Ever since that appointment, though, skin-checks have become a nerve-wracking experience for me.

Fast forward a few years to my new life in Charlotte. I was 23, and I had a few more moles on my neck “change.”(Also, the mole that was removed just a  few years earlier had grown back.) Interestingly enough, none of my moles (besides the one removed earlier) have ever been “raised.” In the world of skin-cancer, though… that doesn’t matter.

According to the ABCD rules… you should be wary of any mole/freckle that is…

-Assymetrical

-Has an irregular Border

-Changes in Color (or is more than one color)

-Has a Diameter bigger than a pencil eraser.

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It’s baaaaaaack

No longer seeing the doctors from my childhood, I had to establish new doctors here in Charlotte. I went in for a skin check with my new dermatologist, and he decided that the set of moles that I had seen change on the side of my neck looked suspicious…so out came the knife and 4 more moles were taken off for a biopsy. Turns out, I was lucky again…and those results came back benign as well.

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Yeah, there used to be even more there…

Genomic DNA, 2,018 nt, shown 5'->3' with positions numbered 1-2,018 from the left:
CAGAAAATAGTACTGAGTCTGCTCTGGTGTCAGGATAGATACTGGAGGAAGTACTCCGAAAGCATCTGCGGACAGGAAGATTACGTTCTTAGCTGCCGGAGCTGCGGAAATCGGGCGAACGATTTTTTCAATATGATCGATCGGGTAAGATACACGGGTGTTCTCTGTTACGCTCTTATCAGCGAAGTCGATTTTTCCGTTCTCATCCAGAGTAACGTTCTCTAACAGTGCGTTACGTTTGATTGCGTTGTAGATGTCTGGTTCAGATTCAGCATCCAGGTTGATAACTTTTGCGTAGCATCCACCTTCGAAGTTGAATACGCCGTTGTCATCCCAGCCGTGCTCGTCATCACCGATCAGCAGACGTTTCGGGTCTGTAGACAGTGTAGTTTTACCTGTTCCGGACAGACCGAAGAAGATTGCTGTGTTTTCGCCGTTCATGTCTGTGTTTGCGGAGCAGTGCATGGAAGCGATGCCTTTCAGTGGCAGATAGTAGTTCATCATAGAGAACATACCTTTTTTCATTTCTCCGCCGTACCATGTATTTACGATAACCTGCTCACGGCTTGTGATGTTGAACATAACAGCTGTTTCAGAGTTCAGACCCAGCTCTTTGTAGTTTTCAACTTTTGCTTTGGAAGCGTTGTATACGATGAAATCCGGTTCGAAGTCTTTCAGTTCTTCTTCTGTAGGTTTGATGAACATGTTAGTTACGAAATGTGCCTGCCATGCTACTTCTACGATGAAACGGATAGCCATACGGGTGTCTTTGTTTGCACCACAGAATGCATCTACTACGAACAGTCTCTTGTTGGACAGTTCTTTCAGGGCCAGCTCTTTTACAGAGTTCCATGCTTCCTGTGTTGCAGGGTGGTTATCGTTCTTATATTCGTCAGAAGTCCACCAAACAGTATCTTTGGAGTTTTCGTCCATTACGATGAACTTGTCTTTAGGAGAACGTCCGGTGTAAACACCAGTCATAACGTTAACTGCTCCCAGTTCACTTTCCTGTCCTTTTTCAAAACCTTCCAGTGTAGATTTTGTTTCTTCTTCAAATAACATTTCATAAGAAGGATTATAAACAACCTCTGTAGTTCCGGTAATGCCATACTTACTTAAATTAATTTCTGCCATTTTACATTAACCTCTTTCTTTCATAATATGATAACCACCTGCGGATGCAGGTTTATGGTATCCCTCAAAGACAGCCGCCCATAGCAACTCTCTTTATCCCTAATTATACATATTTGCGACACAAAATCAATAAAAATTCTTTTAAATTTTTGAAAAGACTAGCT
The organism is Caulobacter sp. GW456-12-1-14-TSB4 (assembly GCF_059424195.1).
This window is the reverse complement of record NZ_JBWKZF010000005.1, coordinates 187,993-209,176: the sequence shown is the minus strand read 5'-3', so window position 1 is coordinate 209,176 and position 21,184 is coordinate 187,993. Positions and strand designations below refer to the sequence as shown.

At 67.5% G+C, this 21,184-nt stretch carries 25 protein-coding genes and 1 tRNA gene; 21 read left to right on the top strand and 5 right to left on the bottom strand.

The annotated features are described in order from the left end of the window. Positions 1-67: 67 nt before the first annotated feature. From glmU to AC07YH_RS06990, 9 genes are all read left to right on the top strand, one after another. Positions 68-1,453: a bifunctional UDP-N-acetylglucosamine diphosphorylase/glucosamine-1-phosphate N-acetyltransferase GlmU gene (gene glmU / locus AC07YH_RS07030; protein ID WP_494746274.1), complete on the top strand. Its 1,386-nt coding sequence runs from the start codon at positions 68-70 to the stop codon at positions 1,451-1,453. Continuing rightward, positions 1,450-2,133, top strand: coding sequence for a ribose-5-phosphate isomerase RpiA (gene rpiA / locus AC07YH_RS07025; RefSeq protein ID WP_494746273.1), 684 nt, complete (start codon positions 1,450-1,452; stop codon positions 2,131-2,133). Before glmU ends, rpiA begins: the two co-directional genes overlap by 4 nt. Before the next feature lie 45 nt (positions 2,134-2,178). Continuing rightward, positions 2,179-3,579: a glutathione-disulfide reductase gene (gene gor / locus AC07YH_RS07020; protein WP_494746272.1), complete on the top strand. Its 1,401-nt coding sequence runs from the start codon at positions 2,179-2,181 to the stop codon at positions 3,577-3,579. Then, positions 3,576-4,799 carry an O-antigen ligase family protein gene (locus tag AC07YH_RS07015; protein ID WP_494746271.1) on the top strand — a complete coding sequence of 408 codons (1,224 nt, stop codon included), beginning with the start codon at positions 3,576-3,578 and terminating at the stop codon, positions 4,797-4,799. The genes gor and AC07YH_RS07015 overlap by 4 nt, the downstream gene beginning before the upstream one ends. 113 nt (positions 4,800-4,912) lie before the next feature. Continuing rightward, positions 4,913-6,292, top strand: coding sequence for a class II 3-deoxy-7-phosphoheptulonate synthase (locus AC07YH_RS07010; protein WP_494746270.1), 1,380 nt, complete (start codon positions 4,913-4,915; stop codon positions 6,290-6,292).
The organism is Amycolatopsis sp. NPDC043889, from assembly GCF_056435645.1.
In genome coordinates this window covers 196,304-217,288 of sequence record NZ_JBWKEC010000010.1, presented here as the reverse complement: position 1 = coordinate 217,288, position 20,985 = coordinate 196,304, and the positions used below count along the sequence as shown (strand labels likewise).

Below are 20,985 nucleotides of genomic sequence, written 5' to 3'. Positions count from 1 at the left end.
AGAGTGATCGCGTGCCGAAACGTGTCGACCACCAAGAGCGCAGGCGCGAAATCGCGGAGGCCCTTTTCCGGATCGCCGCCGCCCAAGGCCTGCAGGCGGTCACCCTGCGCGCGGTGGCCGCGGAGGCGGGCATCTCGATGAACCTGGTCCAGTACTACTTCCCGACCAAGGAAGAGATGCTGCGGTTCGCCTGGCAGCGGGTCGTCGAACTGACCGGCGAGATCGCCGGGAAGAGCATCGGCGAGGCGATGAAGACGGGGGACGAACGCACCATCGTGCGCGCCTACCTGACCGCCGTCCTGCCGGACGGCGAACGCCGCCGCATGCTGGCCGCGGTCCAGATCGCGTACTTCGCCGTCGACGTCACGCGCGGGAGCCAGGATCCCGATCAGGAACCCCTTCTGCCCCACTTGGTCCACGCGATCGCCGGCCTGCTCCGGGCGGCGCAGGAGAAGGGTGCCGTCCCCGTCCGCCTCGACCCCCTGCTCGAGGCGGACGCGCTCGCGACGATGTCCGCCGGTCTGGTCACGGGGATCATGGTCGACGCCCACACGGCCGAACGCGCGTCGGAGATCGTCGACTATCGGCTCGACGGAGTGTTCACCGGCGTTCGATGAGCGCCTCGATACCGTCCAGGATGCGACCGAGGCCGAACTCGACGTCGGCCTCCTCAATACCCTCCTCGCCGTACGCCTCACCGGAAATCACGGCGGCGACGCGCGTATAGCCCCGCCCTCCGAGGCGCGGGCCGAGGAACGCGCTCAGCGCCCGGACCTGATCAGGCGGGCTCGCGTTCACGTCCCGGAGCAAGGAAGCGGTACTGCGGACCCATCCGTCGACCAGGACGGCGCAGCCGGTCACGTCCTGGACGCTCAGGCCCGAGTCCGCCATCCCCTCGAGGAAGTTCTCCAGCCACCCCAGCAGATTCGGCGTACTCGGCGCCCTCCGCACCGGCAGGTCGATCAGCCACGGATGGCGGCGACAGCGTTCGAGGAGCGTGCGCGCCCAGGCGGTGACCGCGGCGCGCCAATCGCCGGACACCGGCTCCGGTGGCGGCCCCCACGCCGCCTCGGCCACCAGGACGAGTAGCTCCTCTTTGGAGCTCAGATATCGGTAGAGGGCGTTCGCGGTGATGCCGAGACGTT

Fast forward another year to this past summer (summer of 2010), and my skin check was clear. Thank the lord.

This summer, though? I have yet to be seen. And I have a sinking feeling that my skin check for will not go so well. Nothing seems too out of the ordinary, but I have noticed that a few of my moles have gotten darker. And a few more freckles have popped up on my legs.

This past Tuesday night, the Y where I work hosted a free skin-cancer screening with one of the local dermatologists in town. Of course, I utilized this opportunity to have a quick once-over for my skin. I know I’ve been out in the sun quite a bit this past year with all of my marathon training, so I thought it would be a smart idea to get checked. This check won’t be replacing my yearly check-up with my already-established dermatologist by any means, I just thought it’d be nice to have a second set of eyes check over things. And I’m glad I did.